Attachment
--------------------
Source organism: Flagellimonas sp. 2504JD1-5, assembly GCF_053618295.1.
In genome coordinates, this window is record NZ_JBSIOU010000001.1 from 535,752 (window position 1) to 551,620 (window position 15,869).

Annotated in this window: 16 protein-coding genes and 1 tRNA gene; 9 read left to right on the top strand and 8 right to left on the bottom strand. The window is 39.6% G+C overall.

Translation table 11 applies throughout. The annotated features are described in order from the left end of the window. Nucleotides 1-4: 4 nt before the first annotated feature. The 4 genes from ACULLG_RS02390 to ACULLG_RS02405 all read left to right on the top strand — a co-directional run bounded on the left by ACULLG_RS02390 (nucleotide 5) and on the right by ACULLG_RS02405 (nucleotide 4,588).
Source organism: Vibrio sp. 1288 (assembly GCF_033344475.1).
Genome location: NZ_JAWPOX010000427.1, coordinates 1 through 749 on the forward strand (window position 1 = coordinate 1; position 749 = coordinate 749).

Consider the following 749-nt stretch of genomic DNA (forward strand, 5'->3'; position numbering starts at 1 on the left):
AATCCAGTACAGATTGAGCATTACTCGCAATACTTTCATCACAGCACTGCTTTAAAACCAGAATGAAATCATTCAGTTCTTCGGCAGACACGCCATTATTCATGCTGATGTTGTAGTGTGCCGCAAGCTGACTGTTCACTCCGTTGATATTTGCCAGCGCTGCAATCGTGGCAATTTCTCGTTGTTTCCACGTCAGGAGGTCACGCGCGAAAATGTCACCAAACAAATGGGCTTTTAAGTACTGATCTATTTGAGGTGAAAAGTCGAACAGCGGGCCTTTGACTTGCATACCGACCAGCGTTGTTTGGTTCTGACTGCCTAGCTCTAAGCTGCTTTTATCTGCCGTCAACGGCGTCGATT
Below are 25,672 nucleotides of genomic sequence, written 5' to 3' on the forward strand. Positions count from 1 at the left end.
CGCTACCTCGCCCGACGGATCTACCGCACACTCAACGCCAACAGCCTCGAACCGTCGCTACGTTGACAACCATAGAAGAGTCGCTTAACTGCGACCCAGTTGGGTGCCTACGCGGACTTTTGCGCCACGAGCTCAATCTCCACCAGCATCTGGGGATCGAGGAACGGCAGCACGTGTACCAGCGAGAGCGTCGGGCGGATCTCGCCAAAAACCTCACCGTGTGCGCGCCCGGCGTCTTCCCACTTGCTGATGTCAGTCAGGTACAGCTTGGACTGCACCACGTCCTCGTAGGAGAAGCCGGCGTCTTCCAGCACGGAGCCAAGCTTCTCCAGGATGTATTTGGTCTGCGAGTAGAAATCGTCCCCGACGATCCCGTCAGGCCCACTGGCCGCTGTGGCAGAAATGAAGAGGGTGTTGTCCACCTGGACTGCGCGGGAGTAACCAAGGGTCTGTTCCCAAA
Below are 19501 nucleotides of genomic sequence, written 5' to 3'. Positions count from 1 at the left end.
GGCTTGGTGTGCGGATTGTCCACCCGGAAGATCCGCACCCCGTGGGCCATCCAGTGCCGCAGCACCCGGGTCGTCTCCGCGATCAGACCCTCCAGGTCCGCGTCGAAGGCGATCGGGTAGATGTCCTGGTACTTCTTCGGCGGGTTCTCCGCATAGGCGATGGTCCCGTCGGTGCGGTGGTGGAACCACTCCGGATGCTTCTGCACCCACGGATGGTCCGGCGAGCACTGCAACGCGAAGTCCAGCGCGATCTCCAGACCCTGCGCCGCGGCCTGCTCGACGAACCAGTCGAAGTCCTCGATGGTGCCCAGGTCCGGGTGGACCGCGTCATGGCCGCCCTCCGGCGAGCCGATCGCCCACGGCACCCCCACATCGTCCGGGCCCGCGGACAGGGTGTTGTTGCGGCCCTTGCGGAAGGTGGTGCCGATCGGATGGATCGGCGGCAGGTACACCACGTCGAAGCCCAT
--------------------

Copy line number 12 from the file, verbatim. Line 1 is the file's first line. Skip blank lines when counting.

GGCTTGGTGTGCGGATTGTCCACCCGGAAGATCCGCACCCCGTGGGCCATCCAGTGCCGCAGCACCCGGGTCGTCTCCGCGATCAGACCCTCCAGGTCCGCGTCGAAGGCGATCGGGTAGATGTCCTGGTACTTCTTCGGCGGGTTCTCCGCATAGGCGATGGTCCCGTCGGTGCGGTGGTGGAACCACTCCGGATGCTTCTGCACCCACGGATGGTCCGGCGAGCACTGCAACGCGAAGTCCAGCGCGATCTCCAGACCCTGCGCCGCGGCCTGCTCGACGAACCAGTCGAAGTCCTCGATGGTGCCCAGGTCCGGGTGGACCGCGTCATGGCCGCCCTCCGGCGAGCCGATCGCCCACGGCACCCCCACATCGTCCGGGCCCGCGGACAGGGTGTTGTTGCGGCCCTTGCGGAAGGTGGTGCCGATCGGATGGATCGGCGGCAGGTACACCACGTCGAAGCCCAT